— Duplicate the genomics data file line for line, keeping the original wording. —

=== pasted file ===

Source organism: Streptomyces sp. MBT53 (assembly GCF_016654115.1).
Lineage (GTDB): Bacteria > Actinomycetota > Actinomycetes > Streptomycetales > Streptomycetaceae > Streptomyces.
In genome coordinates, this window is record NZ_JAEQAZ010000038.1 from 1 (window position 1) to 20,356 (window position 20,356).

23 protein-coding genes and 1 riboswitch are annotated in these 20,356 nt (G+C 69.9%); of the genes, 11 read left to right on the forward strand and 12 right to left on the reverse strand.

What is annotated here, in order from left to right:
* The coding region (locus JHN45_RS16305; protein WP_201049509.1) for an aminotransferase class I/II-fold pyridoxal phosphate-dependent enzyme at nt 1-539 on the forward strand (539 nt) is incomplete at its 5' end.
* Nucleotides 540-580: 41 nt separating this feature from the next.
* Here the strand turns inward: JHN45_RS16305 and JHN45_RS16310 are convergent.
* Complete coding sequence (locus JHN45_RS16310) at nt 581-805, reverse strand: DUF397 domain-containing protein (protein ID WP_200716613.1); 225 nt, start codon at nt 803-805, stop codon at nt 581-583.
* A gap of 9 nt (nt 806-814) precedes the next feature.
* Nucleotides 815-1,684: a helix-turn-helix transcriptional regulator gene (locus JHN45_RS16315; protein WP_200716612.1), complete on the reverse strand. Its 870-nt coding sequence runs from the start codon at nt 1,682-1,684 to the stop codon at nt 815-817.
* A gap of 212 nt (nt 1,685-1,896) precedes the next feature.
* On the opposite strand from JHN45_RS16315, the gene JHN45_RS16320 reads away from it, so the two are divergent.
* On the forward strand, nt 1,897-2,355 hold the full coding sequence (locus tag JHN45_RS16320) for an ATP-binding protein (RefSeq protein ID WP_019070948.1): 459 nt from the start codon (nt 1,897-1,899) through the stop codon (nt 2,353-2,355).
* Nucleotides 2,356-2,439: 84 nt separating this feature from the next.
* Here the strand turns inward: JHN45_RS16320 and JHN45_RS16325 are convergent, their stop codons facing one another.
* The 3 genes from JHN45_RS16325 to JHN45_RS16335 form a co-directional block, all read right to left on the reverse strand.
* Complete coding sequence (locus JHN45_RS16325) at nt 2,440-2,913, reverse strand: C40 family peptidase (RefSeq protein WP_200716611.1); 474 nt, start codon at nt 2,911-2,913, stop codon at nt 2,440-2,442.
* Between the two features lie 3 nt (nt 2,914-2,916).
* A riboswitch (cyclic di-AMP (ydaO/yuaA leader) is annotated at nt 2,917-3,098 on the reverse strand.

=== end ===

Source organism: Streptomyces sp. MBT53 (assembly GCF_016654115.1).
Lineage (GTDB): Bacteria > Actinomycetota > Actinomycetes > Streptomycetales > Streptomycetaceae > Streptomyces.
In genome coordinates, this window is record NZ_JAEQAZ010000038.1 from 1 (window position 1) to 20,356 (window position 20,356).

23 protein-coding genes and 1 riboswitch are annotated in these 20,356 nt (G+C 69.9%); of the genes, 11 read left to right on the forward strand and 12 right to left on the reverse strand.

What is annotated here, in order from left to right:
* The coding region (locus JHN45_RS16305; protein WP_201049509.1) for an aminotransferase class I/II-fold pyridoxal phosphate-dependent enzyme at nt 1-539 on the forward strand (539 nt) is incomplete at its 5' end.
* Nucleotides 540-580: 41 nt separating this feature from the next.
* Here the strand turns inward: JHN45_RS16305 and JHN45_RS16310 are convergent.
* Complete coding sequence (locus JHN45_RS16310) at nt 581-805, reverse strand: DUF397 domain-containing protein (protein ID WP_200716613.1); 225 nt, start codon at nt 803-805, stop codon at nt 581-583.
* A gap of 9 nt (nt 806-814) precedes the next feature.
* Nucleotides 815-1,684: a helix-turn-helix transcriptional regulator gene (locus JHN45_RS16315; protein WP_200716612.1), complete on the reverse strand. Its 870-nt coding sequence runs from the start codon at nt 1,682-1,684 to the stop codon at nt 815-817.
* A gap of 212 nt (nt 1,685-1,896) precedes the next feature.
* On the opposite strand from JHN45_RS16315, the gene JHN45_RS16320 reads away from it, so the two are divergent.
* On the forward strand, nt 1,897-2,355 hold the full coding sequence (locus tag JHN45_RS16320) for an ATP-binding protein (RefSeq protein ID WP_019070948.1): 459 nt from the start codon (nt 1,897-1,899) through the stop codon (nt 2,353-2,355).
* Nucleotides 2,356-2,439: 84 nt separating this feature from the next.
* Here the strand turns inward: JHN45_RS16320 and JHN45_RS16325 are convergent, their stop codons facing one another.
* The 3 genes from JHN45_RS16325 to JHN45_RS16335 form a co-directional block, all read right to left on the reverse strand.
* Complete coding sequence (locus JHN45_RS16325) at nt 2,440-2,913, reverse strand: C40 family peptidase (RefSeq protein WP_200716611.1); 474 nt, start codon at nt 2,911-2,913, stop codon at nt 2,440-2,442.
* Between the two features lie 3 nt (nt 2,914-2,916).
* A riboswitch (cyclic di-AMP (ydaO/yuaA leader) is annotated at nt 2,917-3,098 on the reverse strand.